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Weird, now-dismissed lawsuit claimed Derek Jeter derailed a minor leaguer’s career


This is a weird one. And also a kinda sad one in a way. But first the facts.

A former Yankees minor league shortstop named Garrison Lassiter — a 27th round selection in the 2008 draft — sued the team for $34 million last year, claiming that Derek Jeter was afraid of the competition and worked to derail his career in the organization. The Yankees went along with it, he said, in order to protect Jeter’s reputation. From

In the lawsuit, dismissed by a judge in May, Garrison Lassiter used letters, newspaper clippings and scouting reports to weave a strange tale of conspiracy that he said was launched against him “to protect the career of Derek Jeter.” He alleged that it was “blantanly (sic) obvious” that Jeter controlled the Yankees organization, and he insisted Yankees employees libeled and slandered him to other teams, preventing him from reaching the major leagues.

The reason? “To protect the career of Derek Jeter.”

Lassiter, who put himself through law school after his baseball career was over, filed the complaint himself, which describes as “a rambling, conspiracy-laced lawsuit.” He included a lot of letters he wrote to other teams looking for work. To wit:

In a Hail Mary letter to Texas Rangers general manager Jon Daniels in January 2018, Lassiter wrote, “I’ll never play for the New York Yankees … a Team that doesn’t understand the importance of giving respect to the Players that help the Organization win. These are the facts big dawg.”

Not gonna lie: “these are the facts big dawg” is a pretty amazing phrase.

The reporter of the linked story spoke with former big leaguer Aaron Ledesma, who managed Lassiter in the minors. Based on that — and on his unremarkable stat line in five minor league seasons — the guy just didn’t have the chops to advance. Which is not knock on him. Simply getting drafted means that he was among the best amateur baseball players in the country. And it’s not uncommon for even touted prospects to stall out in A-ball like Lassiter did. There’s no shame in that, and certainly no Derek Jeter-led conspiracy. It was simply a matter of him not having the glove for shortstop and not having the bat for anyplace else, it would seem.

Which makes all of this sound rather sad. Again, not because his baseball career stalled out — most guys don’t even make the pros like he did — but because there was, apparently, no one around him to tell him to move on with his life rather than file this suit and get the inevitable bad publicity once a reporter got wind of it.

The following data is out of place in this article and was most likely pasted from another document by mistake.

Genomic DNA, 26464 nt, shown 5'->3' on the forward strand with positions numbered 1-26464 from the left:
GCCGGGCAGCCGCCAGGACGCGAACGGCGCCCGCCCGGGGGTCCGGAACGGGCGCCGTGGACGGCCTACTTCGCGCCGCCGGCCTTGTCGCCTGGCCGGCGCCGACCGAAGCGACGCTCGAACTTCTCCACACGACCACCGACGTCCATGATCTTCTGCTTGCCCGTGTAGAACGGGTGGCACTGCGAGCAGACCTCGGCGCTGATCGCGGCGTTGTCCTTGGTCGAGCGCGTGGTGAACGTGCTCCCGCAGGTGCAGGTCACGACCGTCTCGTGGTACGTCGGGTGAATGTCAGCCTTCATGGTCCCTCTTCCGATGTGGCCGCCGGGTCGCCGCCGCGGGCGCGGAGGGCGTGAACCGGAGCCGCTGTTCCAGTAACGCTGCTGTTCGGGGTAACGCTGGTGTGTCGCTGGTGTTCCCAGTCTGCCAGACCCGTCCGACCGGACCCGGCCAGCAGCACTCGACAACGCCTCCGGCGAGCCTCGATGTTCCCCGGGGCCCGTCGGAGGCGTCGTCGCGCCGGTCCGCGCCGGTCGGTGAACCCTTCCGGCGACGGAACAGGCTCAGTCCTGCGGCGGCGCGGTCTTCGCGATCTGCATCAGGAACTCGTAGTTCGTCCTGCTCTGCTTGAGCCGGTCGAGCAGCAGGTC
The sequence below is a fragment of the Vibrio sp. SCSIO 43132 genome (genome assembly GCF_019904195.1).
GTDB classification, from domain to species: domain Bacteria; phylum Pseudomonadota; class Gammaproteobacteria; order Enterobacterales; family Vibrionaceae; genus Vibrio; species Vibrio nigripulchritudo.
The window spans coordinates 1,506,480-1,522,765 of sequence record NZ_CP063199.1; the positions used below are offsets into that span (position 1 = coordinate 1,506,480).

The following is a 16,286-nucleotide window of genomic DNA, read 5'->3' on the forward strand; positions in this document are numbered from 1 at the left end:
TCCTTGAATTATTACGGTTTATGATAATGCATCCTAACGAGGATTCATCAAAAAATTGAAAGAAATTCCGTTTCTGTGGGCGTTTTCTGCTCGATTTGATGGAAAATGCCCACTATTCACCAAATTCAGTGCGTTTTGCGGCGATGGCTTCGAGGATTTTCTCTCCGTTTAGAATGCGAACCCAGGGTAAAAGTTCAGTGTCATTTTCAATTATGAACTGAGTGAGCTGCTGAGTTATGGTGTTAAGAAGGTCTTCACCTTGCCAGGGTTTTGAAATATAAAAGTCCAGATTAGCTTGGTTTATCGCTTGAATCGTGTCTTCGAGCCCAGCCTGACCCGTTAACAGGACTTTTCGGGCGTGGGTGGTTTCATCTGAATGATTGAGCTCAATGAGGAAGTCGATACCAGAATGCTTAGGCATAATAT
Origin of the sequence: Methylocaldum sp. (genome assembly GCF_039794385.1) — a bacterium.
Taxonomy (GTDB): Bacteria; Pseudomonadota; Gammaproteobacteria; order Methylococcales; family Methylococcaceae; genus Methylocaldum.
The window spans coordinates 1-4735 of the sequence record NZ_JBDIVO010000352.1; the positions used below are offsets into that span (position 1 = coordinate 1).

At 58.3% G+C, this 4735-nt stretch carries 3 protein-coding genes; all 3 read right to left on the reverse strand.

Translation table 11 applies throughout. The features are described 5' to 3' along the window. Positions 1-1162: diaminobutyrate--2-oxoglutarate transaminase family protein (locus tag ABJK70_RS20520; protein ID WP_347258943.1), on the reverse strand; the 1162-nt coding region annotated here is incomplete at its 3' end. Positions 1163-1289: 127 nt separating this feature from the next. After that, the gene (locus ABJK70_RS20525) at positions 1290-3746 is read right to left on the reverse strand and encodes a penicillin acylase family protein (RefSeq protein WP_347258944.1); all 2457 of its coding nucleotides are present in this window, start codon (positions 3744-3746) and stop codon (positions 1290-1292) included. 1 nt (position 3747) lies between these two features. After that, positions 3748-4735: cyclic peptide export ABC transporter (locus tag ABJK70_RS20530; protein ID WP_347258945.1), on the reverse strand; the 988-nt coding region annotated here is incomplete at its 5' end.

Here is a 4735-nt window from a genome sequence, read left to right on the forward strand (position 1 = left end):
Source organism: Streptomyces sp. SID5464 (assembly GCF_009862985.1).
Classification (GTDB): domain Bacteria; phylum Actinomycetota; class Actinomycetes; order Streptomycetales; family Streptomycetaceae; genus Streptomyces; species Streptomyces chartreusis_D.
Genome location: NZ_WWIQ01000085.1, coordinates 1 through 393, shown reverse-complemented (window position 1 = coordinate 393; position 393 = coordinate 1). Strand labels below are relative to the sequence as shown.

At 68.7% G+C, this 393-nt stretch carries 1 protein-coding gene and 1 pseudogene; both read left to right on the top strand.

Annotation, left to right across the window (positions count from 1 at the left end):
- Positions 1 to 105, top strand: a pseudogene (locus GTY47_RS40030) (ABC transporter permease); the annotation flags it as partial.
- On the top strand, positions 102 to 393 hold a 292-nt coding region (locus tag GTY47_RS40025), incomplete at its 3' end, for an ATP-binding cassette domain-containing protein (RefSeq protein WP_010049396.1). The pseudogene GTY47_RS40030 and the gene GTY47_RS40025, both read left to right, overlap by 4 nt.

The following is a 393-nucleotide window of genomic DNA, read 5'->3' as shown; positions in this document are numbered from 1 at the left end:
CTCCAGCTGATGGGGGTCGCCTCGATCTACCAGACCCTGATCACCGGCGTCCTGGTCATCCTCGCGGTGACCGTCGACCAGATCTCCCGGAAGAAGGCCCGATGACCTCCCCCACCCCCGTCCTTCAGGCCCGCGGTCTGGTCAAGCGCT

Max Scherzer: ‘There’s no reason to engage with MLB in any further compensation reductions’

Max Scherzer
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MLBPA player representative Max Scherzer sent out a short statement late Wednesday night regarding the ongoing negotiations between the owners and the union. On Tuesday, ownership proposed a “sliding scale” salary structure on top of the prorated pay cuts the players already agreed to back in March. The union rejected the proposal, with many worrying that it would drive a wedge in the union’s constituency.

Scherzer is one of eight players on the MLBPA executive subcommittee along with Andrew Miller, Daniel Murphy, Elvis Andrus, Cory Gearrin, Chris Iannetta, James Paxton, and Collin McHugh.

Scherzer’s statement:

After discussing the latest developments with the rest of the players there’s no reason to engage with MLB in any further compensation reductions. We have previously negotiated a pay cut in the version of prorated salaries, and there’s no justification to accept a 2nd pay cut based upon the current information the union has received. I’m glad to hear other players voicing the same viewpoint and believe MLB’s economic strategy would completely change if all documentation were to become public information.

Indeed, aside from the Braves, every other teams’ books are closed, so there has been no way to fact-check any of the owners’ claims. Cubs chairman Tom Ricketts, for example, recently said that 70 percent of the Cubs’ revenues come from “gameday operations” (ticket sales, concessions, etc.). But it went unsubstantiated because the Cubs’ books are closed. The league has only acknowledged some of the union’s many requests for documentation. Without supporting evidence, Ricketts’ claim, like countless others from team executives, can only be taken as an attempt to manipulate public sentiment.

Early Thursday morning, ESPN’s Jeff Passan reported that the MLBPA plans to offer a counter-proposal to MLB in which the union would suggest a season of more than 100 games and fully guaranteed prorated salaries. It seems like the two sides are quite far apart, so it may take longer than expected for them to reach an agreement.